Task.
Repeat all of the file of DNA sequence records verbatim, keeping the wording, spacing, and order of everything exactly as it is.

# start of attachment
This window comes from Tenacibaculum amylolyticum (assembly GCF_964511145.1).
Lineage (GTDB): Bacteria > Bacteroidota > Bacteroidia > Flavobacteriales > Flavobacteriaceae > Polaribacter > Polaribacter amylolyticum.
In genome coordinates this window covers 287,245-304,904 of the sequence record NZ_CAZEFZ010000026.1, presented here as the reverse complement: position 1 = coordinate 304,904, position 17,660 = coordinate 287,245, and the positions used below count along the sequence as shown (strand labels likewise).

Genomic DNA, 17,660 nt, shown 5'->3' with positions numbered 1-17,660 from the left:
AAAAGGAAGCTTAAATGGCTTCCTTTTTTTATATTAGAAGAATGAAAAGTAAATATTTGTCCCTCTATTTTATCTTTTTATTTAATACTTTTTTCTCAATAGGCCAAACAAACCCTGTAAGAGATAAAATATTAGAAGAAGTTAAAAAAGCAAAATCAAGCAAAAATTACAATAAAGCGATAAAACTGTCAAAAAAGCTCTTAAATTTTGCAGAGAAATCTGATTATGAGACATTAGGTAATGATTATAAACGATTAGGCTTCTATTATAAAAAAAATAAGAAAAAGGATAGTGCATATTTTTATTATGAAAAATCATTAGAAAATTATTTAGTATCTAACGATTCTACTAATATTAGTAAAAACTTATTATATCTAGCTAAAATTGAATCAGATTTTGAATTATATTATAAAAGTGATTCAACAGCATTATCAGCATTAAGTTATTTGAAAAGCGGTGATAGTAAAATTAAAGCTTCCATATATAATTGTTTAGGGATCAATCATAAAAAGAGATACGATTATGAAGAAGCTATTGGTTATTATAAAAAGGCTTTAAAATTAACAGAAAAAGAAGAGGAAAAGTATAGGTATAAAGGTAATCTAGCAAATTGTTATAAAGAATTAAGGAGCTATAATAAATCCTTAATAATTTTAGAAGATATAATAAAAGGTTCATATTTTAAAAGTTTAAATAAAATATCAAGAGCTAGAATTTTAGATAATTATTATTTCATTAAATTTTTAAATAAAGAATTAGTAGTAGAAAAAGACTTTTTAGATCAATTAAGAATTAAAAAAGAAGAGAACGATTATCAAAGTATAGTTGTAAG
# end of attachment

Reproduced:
This window comes from Tenacibaculum amylolyticum (assembly GCF_964511145.1).
Lineage (GTDB): Bacteria > Bacteroidota > Bacteroidia > Flavobacteriales > Flavobacteriaceae > Polaribacter > Polaribacter amylolyticum.
In genome coordinates this window covers 287,245-304,904 of the sequence record NZ_CAZEFZ010000026.1, presented here as the reverse complement: position 1 = coordinate 304,904, position 17,660 = coordinate 287,245, and the positions used below count along the sequence as shown (strand labels likewise).

Genomic DNA, 17,660 nt, shown 5'->3' with positions numbered 1-17,660 from the left:
AAAAGGAAGCTTAAATGGCTTCCTTTTTTTATATTAGAAGAATGAAAAGTAAATATTTGTCCCTCTATTTTATCTTTTTATTTAATACTTTTTTCTCAATAGGCCAAACAAACCCTGTAAGAGATAAAATATTAGAAGAAGTTAAAAAAGCAAAATCAAGCAAAAATTACAATAAAGCGATAAAACTGTCAAAAAAGCTCTTAAATTTTGCAGAGAAATCTGATTATGAGACATTAGGTAATGATTATAAACGATTAGGCTTCTATTATAAAAAAAATAAGAAAAAGGATAGTGCATATTTTTATTATGAAAAATCATTAGAAAATTATTTAGTATCTAACGATTCTACTAATATTAGTAAAAACTTATTATATCTAGCTAAAATTGAATCAGATTTTGAATTATATTATAAAAGTGATTCAACAGCATTATCAGCATTAAGTTATTTGAAAAGCGGTGATAGTAAAATTAAAGCTTCCATATATAATTGTTTAGGGATCAATCATAAAAAGAGATACGATTATGAAGAAGCTATTGGTTATTATAAAAAGGCTTTAAAATTAACAGAAAAAGAAGAGGAAAAGTATAGGTATAAAGGTAATCTAGCAAATTGTTATAAAGAATTAAGGAGCTATAATAAATCCTTAATAATTTTAGAAGATATAATAAAAGGTTCATATTTTAAAAGTTTAAATAAAATATCAAGAGCTAGAATTTTAGATAATTATTATTTCATTAAATTTTTAAATAAAGAATTAGTAGTAGAAAAAGACTTTTTAGATCAATTAAGAATTAAAAAAGAAGAGAACGATTATCAAAGTATAGTTGTAAG